Every year during the first week of classes, students realize anew that parking on a landlocked urban campus shared by over 30,000 other drivers is a nuisance. The perennial issue is more acute this year, as the student population is one of the highest in UT history, and we are all fresh out of practice at interacting with other people due to the pandemic school year of 2020-2021.
As UT’s Parking and Transit Services do their part to make navigating campus easier, here are some simple tips for how you can navigate campus in a more effective way, with some help from Moira Bindner, communications and customer service manager for Parking and Transit Services. And remember: it always gets easier after the first few weeks.
Park your car once and leave it
Many students make the mistake of trying to strategically move their car throughout the day to get closer to whatever buildings their classes are in. This is especially true for students who have classes with a big walk between them. But, it’s a mistake you tend to make only once.
Factoring in the walk to the garage or lot and then the traffic-ridden midday drive, driving between classes is slower than walking in many cases. Bindner recommends that students make a plan to park their cars once and use the T Bus or possibly a bike to get from class to class.
“Park it once,” Bindner said. “Park it once and be done with it.”
Get familiar with the T Bus system
Many students will ride the T Bus for their very first time this year, since only current seniors have ever had a normal school year on campus. But there has never been a better time to familiarize yourself with the free bus system and its various convenient routes across campus, including the new Ag Express route. Read city editor Maddy Muschek’s guide to the T Bus to find out more.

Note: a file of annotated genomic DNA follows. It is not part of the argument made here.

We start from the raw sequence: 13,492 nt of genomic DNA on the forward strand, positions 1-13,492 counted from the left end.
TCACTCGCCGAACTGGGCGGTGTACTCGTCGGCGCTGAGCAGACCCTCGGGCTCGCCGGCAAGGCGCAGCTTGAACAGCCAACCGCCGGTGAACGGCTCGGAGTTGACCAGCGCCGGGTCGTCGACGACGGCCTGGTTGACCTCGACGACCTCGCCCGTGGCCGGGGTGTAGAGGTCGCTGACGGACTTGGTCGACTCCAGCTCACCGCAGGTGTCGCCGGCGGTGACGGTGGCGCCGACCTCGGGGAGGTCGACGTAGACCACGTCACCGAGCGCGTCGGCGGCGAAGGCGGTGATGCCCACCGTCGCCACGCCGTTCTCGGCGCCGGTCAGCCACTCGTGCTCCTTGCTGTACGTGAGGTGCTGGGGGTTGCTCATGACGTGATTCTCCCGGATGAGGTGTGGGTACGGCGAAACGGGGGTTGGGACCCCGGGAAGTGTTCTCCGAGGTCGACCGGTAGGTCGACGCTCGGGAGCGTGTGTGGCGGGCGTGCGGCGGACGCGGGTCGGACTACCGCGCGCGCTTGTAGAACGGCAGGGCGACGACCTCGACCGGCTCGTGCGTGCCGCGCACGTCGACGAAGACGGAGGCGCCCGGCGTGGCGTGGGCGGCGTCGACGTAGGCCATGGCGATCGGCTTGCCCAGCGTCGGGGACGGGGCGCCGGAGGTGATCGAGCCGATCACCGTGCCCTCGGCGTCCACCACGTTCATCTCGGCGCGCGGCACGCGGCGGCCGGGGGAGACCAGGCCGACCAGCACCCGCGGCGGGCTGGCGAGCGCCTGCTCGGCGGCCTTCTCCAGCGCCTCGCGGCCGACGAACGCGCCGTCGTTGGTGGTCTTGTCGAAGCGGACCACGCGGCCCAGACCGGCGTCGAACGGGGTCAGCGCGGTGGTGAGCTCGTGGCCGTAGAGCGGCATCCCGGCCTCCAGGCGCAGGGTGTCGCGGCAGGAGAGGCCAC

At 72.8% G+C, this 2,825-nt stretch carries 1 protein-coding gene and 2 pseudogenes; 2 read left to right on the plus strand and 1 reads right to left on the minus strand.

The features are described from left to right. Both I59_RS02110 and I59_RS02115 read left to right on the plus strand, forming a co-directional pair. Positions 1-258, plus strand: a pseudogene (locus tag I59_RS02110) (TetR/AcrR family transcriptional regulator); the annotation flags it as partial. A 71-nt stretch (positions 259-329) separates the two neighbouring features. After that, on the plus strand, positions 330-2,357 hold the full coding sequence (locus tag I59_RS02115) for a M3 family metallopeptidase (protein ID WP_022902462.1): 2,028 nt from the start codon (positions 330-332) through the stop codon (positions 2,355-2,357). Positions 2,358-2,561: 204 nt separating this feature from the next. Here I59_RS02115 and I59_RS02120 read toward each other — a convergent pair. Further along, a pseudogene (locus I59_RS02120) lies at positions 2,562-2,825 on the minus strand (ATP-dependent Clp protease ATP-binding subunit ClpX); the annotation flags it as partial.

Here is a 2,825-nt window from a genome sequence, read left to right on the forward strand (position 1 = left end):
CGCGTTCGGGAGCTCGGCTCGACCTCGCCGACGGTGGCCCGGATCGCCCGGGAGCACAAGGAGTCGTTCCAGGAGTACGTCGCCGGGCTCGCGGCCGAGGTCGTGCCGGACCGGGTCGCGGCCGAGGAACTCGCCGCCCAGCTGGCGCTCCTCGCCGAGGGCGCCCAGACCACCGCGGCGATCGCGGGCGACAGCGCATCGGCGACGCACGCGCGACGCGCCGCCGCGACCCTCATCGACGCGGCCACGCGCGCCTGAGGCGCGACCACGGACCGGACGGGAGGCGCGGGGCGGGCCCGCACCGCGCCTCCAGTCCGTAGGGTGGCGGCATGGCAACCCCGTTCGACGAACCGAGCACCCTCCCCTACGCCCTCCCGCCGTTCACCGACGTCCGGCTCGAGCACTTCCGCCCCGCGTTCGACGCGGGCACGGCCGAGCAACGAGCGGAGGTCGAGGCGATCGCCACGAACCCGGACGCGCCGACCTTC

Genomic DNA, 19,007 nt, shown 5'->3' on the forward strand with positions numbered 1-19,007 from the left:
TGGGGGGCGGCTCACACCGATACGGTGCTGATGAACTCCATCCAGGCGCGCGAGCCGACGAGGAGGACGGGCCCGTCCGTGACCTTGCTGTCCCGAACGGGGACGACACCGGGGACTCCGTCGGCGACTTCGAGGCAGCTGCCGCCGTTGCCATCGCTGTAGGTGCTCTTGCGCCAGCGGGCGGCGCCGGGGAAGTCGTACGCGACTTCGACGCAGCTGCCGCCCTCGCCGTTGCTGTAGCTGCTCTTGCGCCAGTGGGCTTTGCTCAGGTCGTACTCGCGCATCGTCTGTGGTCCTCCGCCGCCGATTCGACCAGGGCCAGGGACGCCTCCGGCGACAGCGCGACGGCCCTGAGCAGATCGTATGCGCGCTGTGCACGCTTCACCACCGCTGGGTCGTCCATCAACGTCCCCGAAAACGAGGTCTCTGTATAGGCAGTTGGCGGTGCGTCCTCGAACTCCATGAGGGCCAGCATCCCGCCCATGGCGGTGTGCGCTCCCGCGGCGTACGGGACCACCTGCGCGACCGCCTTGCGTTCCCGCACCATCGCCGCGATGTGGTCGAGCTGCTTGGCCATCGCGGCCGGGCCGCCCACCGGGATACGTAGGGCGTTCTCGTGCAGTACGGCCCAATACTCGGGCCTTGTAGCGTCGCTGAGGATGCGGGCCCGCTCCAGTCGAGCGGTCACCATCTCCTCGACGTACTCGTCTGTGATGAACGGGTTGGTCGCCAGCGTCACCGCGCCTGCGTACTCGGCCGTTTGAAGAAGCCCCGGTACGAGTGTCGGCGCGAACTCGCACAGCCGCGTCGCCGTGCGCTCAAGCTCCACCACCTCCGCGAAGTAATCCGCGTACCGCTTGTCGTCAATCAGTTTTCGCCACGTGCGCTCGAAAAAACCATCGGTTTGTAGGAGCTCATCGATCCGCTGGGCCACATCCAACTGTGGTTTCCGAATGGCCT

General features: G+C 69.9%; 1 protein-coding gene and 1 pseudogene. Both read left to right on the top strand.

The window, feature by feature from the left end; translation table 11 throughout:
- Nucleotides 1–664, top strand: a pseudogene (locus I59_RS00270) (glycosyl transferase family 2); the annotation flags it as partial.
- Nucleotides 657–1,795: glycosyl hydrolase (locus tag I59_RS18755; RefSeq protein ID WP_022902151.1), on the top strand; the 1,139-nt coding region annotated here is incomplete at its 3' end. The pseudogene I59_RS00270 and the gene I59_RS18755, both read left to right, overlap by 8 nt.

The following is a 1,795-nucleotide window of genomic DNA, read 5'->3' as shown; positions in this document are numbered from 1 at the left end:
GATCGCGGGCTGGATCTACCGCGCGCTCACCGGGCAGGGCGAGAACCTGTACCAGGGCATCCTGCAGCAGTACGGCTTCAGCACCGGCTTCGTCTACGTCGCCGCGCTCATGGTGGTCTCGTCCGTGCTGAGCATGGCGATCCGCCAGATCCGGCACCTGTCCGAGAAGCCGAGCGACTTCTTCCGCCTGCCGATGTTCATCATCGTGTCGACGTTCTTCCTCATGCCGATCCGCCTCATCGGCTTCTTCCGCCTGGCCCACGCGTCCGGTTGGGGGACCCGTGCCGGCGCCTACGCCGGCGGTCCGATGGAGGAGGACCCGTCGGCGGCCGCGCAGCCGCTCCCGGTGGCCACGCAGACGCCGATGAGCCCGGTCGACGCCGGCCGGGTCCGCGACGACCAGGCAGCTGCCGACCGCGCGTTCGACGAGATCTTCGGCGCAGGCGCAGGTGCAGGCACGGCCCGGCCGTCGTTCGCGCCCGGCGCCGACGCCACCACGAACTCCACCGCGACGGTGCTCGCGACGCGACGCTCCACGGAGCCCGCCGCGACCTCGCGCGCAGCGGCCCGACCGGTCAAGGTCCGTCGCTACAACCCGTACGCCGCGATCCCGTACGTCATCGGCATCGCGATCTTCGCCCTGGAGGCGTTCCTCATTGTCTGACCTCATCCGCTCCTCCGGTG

Bindner says that her office’s efforts to get students to use the T Bus is not a way to make themselves feel better, but instead is a vital solution to chronic campus transit problems.
“It’s not even just a feel good thing, this is a strategic way of managing 30,000 people or more, 35,000 people,” Bindner said. “We’re a small city, so this is a strategic way to manage 35,000 people getting around without 35,000 cars.”
Look at the Parking website and Twitter to see where the best places (and backup places) to park are
It’s fair to say that the average UT student does not frequent the UT Parking website. But, the website contains many answers to the parking questions that the average student has. These answers include live availability counters for the largest commuter lots, campus maps that show garages and lots as well as who is allowed to park in them and information about special events and permits.
The Parking and Transit Twitter page also tweets out live updates on parking availability and is worth a follow.
“There is a get-to-know-where-the-parking-areas-are crisis,” Bindner said. “If you just take 10 minutes later on today, just to kind of go through my webpage, even just look at the navigation, I got a lot of questions, I got a lot of answers, I got maps there, but nobody looks. Nobody looks.”
Show up to campus earlier
Perhaps the simplest way to ensure you get a parking spot is to come to campus before other drivers, especially since some of the largest garages are full by 8 or 9 a.m.
“I would encourage students that have a 10 o’clock class to be here at 9,” Bindner said. “Go get a cup of coffee. Hang out. Just make parking a non-issue by getting here early. It’s those people that come at 10 minutes before 10 for a 10 o’clock class and then yell at us because they can’t find a parking place next to the building.”
Walk or bike whenever possible
Lastly, make transit less of a headache for yourself and get some exercise in by walking or biking to campus whenever possible. It can be hard to do at the beginning of the year when it’s so hot outside, but as Bindner reminds students, there’s inevitably going to need to be fewer cars on campus, given the price of a new garage and the limitations of space on a landlocked campus.
“This is the sandbox we have to play in, and so I just have to let people know that this is what we’ve got,” Bindner said. “We can’t build a new sandbox.”